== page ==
Seeing the game through your opponents’ eyes can greatly improve your game when playing against your buddies, but seeing the game through the eyes of the game’s greats will do wonders for players trying to improve their game.
5. What will happen when we double push a hotkey of a group of buildings? (4 lairs for example at one hotkey) Our screen will move to the first lair in a group? Or to set point of all or maybe to the point where everything crosses? (Point of gravity)
When you designate multiple units or structures as a group and the units or structures are spread out in different places, selecting the group by double pressing the hotkey, your screen will go directly to the place that you have the largest amount of consolidated units or structures first. If you have the same amount of units or structures on different positions of the map, your screen will go to the closest one to your current location.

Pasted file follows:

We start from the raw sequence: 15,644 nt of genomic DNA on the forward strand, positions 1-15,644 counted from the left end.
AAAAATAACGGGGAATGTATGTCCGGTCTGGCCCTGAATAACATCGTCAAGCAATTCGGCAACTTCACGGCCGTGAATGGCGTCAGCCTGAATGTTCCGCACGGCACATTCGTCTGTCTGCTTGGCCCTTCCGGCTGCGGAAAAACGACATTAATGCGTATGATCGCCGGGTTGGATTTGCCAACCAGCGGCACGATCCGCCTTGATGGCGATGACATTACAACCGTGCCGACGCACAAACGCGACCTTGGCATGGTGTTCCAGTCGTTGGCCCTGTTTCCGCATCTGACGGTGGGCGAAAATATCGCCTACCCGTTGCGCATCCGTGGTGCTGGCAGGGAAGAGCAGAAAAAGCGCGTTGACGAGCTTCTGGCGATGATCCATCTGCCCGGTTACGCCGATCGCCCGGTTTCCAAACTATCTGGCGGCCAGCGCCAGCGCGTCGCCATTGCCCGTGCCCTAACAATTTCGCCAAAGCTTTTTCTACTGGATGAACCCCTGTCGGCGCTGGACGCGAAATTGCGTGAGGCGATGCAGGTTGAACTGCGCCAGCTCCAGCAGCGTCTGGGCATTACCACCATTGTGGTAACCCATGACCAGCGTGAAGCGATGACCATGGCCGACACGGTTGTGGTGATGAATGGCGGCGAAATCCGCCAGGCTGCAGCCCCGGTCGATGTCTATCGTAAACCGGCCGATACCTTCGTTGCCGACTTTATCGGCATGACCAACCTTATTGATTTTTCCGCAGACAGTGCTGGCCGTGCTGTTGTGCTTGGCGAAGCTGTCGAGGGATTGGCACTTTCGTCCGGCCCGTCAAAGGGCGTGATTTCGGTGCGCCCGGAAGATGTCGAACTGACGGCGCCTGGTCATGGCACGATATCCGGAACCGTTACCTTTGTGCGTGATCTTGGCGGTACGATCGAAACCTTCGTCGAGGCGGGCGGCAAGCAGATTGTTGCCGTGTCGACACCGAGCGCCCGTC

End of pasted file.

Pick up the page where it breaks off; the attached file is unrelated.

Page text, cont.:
6. What is the status of a nuke? Range, cast time, power etc. And sub-question: will the air be contaminated for some time (10-20 seconds) and affects the units after the blast?
You can arm a silo with a Nuke at the Ghost Academy and it will take 60 seconds. Upon completion, a Ghost can call down a nuclear strike at a target location dealing up to 300 (+200 structures) damage to enemies in a large radius. There will be a period between the casting of the Nuke until the Nuke actually hits its target, in which the Ghost must stay alive. There will be no contamination for the ground or the air after the blast.